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Getting started with encryption key management

You've probably come to realize the importance of encryption in securing your storage environment. To do the job right, you don't have to become a security guru, but you do need to learn about encryption key management. Here's how to get started.

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What you need to know about encryption key management

If encryption isn't in your shop yet, it will be soon. Learn how to manage it before it's too late.

Three years ago, storage encryption generated more head scratching than interest. Storage was assumed to be a technology layer hidden behind well-protected server hardware and OSes. Encryption was a topic for intelligence agencies, math gurus and networking professionals, but not the storage team.

That mindset seems quaint today. When it comes to storage encryption, we now know the following:

Users get it. Between February 2005 and July 2006, there were 17 publicly disclosed data breaches, according to the Privacy Rights Clearinghouse. More than 9 million Americans had their personal information exposed in these breaches. Given the potential cost and damage of a publicly disclosed data breach, storage professionals are evaluating and purchasing tape encryption solutions in record numbers.

Vendors are responding. Last year, Network Appliance bought Decru, while NeoScale Systems signed on as a partner with all of the storage leaders. And backup software vendors such as Asigra, Atempo and CA enhanced their own cryptographic capabilities.

Encryption is moving from appliances to devices. In this more recent trend, device vendors are adding cryptographic capabilities within their systems. Nexsan added encryption to its Assureon secure storage appliance; Maxxan's CipherMax places encryption in a Fibre Channel switch; and a bevy of vendors like IBM, Quantum, Spectra Logic and Sun Microsystems added encryption to tape drives and arrays.

The new storage encryption mantra is key management. Decru and NeoScale each introduced key management products this year, while EMC scooped up security veteran RSA Security, noting that key management was a major reason for the acquisition.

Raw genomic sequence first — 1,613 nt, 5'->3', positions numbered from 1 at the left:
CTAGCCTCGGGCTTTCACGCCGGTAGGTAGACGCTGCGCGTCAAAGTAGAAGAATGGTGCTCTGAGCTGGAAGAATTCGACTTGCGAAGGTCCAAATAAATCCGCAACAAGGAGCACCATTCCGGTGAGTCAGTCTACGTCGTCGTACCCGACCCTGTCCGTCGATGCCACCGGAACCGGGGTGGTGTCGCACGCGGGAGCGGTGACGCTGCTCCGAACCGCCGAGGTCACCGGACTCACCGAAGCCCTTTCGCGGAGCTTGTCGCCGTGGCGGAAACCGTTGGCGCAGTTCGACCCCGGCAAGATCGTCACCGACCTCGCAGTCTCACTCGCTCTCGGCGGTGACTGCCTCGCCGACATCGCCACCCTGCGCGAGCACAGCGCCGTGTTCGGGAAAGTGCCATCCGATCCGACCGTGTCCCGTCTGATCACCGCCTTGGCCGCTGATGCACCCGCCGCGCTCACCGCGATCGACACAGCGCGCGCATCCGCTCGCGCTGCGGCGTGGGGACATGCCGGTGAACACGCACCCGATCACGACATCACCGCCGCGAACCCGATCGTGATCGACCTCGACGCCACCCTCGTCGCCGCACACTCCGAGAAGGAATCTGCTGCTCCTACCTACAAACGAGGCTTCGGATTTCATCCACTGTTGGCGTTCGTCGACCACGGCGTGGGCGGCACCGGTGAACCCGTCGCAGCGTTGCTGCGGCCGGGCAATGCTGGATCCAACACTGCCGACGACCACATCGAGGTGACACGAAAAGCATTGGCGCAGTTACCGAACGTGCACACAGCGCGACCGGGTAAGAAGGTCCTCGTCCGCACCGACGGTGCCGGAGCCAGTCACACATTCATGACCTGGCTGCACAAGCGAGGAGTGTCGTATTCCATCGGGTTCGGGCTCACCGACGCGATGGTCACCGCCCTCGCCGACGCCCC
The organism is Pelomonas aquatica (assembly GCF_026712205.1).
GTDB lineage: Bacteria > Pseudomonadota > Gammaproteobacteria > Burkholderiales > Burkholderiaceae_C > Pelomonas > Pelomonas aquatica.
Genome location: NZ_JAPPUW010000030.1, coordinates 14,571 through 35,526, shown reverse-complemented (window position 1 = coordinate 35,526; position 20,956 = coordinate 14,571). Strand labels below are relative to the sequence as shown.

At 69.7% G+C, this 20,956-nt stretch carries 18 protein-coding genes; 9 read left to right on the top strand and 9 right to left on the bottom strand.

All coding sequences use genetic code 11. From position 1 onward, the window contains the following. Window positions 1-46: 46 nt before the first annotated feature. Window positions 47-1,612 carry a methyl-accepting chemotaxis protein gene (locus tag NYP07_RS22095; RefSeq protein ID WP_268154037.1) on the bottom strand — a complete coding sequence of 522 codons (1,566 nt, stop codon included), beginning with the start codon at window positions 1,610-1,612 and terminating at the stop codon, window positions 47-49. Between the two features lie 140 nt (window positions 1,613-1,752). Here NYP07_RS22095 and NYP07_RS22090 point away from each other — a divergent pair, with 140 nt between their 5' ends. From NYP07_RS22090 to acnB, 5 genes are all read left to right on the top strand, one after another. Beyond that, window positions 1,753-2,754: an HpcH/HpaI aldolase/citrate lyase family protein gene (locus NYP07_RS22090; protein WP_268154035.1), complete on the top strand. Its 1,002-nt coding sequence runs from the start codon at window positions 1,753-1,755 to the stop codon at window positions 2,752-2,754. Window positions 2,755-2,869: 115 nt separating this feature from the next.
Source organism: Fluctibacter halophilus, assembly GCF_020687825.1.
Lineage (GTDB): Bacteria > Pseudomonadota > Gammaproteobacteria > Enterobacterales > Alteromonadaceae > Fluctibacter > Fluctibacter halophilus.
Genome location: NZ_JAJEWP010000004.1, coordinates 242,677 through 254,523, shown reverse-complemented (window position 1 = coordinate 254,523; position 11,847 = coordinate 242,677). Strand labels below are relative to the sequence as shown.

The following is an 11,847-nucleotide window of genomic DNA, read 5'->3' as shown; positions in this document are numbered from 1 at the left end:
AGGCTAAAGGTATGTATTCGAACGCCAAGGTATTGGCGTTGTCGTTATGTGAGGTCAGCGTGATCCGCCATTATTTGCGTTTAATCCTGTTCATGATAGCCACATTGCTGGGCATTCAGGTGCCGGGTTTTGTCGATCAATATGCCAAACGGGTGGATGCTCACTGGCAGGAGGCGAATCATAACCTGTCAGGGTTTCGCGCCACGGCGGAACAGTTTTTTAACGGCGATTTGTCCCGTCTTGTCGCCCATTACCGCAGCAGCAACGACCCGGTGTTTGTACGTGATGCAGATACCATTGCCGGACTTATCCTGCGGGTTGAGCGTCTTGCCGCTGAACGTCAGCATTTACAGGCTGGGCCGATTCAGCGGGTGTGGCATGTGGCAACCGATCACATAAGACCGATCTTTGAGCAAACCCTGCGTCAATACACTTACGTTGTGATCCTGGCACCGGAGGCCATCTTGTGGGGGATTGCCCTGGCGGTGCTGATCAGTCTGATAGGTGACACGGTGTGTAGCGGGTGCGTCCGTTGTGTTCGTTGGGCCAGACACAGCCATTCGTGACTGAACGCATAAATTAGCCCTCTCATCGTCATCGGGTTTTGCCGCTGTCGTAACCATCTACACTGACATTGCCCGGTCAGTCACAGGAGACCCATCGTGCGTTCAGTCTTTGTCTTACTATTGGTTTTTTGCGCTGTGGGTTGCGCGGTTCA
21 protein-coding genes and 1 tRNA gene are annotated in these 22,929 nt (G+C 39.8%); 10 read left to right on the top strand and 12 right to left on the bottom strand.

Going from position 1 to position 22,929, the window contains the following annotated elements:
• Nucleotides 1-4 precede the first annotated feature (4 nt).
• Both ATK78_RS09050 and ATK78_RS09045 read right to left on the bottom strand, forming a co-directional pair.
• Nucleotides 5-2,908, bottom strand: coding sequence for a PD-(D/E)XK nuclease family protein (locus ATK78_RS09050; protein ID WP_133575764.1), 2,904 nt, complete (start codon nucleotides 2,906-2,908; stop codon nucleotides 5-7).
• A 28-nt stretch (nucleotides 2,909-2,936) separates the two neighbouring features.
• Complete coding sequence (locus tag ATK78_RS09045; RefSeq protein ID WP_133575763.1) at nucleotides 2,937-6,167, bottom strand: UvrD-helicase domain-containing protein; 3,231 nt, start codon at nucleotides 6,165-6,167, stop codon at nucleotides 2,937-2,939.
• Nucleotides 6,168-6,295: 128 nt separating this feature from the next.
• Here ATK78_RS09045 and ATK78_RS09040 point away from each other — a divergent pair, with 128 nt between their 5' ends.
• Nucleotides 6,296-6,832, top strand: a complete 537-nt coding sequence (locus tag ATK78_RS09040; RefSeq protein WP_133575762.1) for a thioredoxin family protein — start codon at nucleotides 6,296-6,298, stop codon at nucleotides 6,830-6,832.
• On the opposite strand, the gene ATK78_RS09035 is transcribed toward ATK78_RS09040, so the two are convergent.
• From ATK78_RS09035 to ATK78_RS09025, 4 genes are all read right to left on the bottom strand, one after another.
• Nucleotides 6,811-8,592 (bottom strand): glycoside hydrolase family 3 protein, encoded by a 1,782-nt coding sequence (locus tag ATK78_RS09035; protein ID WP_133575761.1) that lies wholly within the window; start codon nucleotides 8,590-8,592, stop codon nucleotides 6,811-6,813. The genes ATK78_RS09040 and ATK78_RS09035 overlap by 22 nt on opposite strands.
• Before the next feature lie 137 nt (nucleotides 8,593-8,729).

Most of these trends are progressing as expected. User demand inevitably leads to vendor action, so the onslaught of new encryption offerings is no surprise. But key management technology doesn't fit into this natural economic cycle. To many storage professionals, key management is a new concept that's neither intuitive nor well understood.

ESG recently asked 227 North American-based security professionals from organizations with more than 1,000 employees, "How interested do you believe your organization would be in centralized key management?" Almost 20% said their firm had deployed a centralized key management solution, while more than 50% were either extremely or somewhat interested in centralizing key management.

Unfortunately, security folks seem to be keeping key management a well-guarded secret. As encryption becomes more integrated into all layers of IT, the rest of the technology team needs to understand key management to some degree.

Encryption 101
Merriam-Webster Dictionary defines encryption as "the manipulation of data to prevent accurate interpretation by all but those for whom the data is intended." Fine, but exactly how is this data manipulated in the first place?

In its simplest form, encryption is a mathematical operation. Human-readable documents (cleartext) are mathematically combined with an encryption algorithm and returned in an enciphered format, or ciphertext.

An encryption key allows transforming between cleartext and ciphertext. Remember high-school algebra when you had to figure out what X represented in an equation? You can think of an encryption key as the same type of value.

There are two types of encryption keys: symmetric and asymmetric. With symmetric keying, a single key is used by the algorithm for encryption and decryption. An asymmetric key algorithm uses a pair of cryptographic keys to encrypt and decrypt. A message encrypted by the algorithm using one key can be decrypted by the same algorithm using the other. In a sense, one key locks (encrypts), but a different key is required to unlock (decrypt). Storage encryption operations tend to use symmetric keying.